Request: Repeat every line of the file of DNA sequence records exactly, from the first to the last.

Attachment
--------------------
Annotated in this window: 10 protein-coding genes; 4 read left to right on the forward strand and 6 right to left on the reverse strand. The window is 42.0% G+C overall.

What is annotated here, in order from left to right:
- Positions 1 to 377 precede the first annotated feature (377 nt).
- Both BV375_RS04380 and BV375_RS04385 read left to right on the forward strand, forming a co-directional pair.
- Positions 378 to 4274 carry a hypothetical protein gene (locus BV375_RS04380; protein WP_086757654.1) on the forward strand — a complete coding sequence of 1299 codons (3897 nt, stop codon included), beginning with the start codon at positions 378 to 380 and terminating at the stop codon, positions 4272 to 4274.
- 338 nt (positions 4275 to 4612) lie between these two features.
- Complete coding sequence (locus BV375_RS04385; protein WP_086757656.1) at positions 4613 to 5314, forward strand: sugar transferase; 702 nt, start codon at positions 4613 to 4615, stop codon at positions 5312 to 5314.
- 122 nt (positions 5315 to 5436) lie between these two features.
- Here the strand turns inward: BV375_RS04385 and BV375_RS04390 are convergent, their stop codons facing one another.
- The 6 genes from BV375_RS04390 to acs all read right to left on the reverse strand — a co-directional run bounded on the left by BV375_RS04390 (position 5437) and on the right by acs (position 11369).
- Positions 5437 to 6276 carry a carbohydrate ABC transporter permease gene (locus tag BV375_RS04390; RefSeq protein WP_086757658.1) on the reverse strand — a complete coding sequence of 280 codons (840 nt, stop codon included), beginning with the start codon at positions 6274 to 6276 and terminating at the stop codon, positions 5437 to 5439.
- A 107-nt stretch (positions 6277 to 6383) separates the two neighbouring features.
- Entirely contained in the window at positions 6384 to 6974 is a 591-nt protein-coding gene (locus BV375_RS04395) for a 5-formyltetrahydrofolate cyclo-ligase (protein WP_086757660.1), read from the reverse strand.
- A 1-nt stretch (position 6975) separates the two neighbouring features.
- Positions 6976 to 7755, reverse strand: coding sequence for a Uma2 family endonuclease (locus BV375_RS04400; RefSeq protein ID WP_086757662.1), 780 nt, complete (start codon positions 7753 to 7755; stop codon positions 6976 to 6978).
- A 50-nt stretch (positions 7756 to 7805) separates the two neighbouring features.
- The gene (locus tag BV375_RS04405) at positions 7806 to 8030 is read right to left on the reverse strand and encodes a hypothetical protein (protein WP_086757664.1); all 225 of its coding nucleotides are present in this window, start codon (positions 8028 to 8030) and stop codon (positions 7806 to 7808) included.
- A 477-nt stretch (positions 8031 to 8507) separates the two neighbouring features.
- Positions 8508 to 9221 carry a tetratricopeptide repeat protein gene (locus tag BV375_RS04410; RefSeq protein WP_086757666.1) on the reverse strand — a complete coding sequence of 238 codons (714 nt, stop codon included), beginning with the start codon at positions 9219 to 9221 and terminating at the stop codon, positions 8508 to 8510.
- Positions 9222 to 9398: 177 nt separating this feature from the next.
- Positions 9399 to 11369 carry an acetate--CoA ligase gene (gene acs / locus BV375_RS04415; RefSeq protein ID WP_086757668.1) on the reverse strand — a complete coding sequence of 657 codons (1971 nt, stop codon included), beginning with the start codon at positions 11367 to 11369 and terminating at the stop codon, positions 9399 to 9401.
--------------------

Annotated in this window: 10 protein-coding genes; 4 read left to right on the forward strand and 6 right to left on the reverse strand. The window is 42.0% G+C overall.

What is annotated here, in order from left to right:
- Positions 1 to 377 precede the first annotated feature (377 nt).
- Both BV375_RS04380 and BV375_RS04385 read left to right on the forward strand, forming a co-directional pair.
- Positions 378 to 4274 carry a hypothetical protein gene (locus BV375_RS04380; protein WP_086757654.1) on the forward strand — a complete coding sequence of 1299 codons (3897 nt, stop codon included), beginning with the start codon at positions 378 to 380 and terminating at the stop codon, positions 4272 to 4274.
- 338 nt (positions 4275 to 4612) lie between these two features.
- Complete coding sequence (locus BV375_RS04385; protein WP_086757656.1) at positions 4613 to 5314, forward strand: sugar transferase; 702 nt, start codon at positions 4613 to 4615, stop codon at positions 5312 to 5314.
- 122 nt (positions 5315 to 5436) lie between these two features.
- Here the strand turns inward: BV375_RS04385 and BV375_RS04390 are convergent, their stop codons facing one another.
- The 6 genes from BV375_RS04390 to acs all read right to left on the reverse strand — a co-directional run bounded on the left by BV375_RS04390 (position 5437) and on the right by acs (position 11369).
- Positions 5437 to 6276 carry a carbohydrate ABC transporter permease gene (locus tag BV375_RS04390; RefSeq protein WP_086757658.1) on the reverse strand — a complete coding sequence of 280 codons (840 nt, stop codon included), beginning with the start codon at positions 6274 to 6276 and terminating at the stop codon, positions 5437 to 5439.
- A 107-nt stretch (positions 6277 to 6383) separates the two neighbouring features.
- Entirely contained in the window at positions 6384 to 6974 is a 591-nt protein-coding gene (locus BV375_RS04395) for a 5-formyltetrahydrofolate cyclo-ligase (protein WP_086757660.1), read from the reverse strand.
- A 1-nt stretch (position 6975) separates the two neighbouring features.
- Positions 6976 to 7755, reverse strand: coding sequence for a Uma2 family endonuclease (locus BV375_RS04400; RefSeq protein ID WP_086757662.1), 780 nt, complete (start codon positions 7753 to 7755; stop codon positions 6976 to 6978).
- A 50-nt stretch (positions 7756 to 7805) separates the two neighbouring features.
- The gene (locus tag BV375_RS04405) at positions 7806 to 8030 is read right to left on the reverse strand and encodes a hypothetical protein (protein WP_086757664.1); all 225 of its coding nucleotides are present in this window, start codon (positions 8028 to 8030) and stop codon (positions 7806 to 7808) included.
- A 477-nt stretch (positions 8031 to 8507) separates the two neighbouring features.
- Positions 8508 to 9221 carry a tetratricopeptide repeat protein gene (locus tag BV375_RS04410; RefSeq protein WP_086757666.1) on the reverse strand — a complete coding sequence of 238 codons (714 nt, stop codon included), beginning with the start codon at positions 9219 to 9221 and terminating at the stop codon, positions 8508 to 8510.
- Positions 9222 to 9398: 177 nt separating this feature from the next.
- Positions 9399 to 11369 carry an acetate--CoA ligase gene (gene acs / locus BV375_RS04415; RefSeq protein ID WP_086757668.1) on the reverse strand — a complete coding sequence of 657 codons (1971 nt, stop codon included), beginning with the start codon at positions 11367 to 11369 and terminating at the stop codon, positions 9399 to 9401.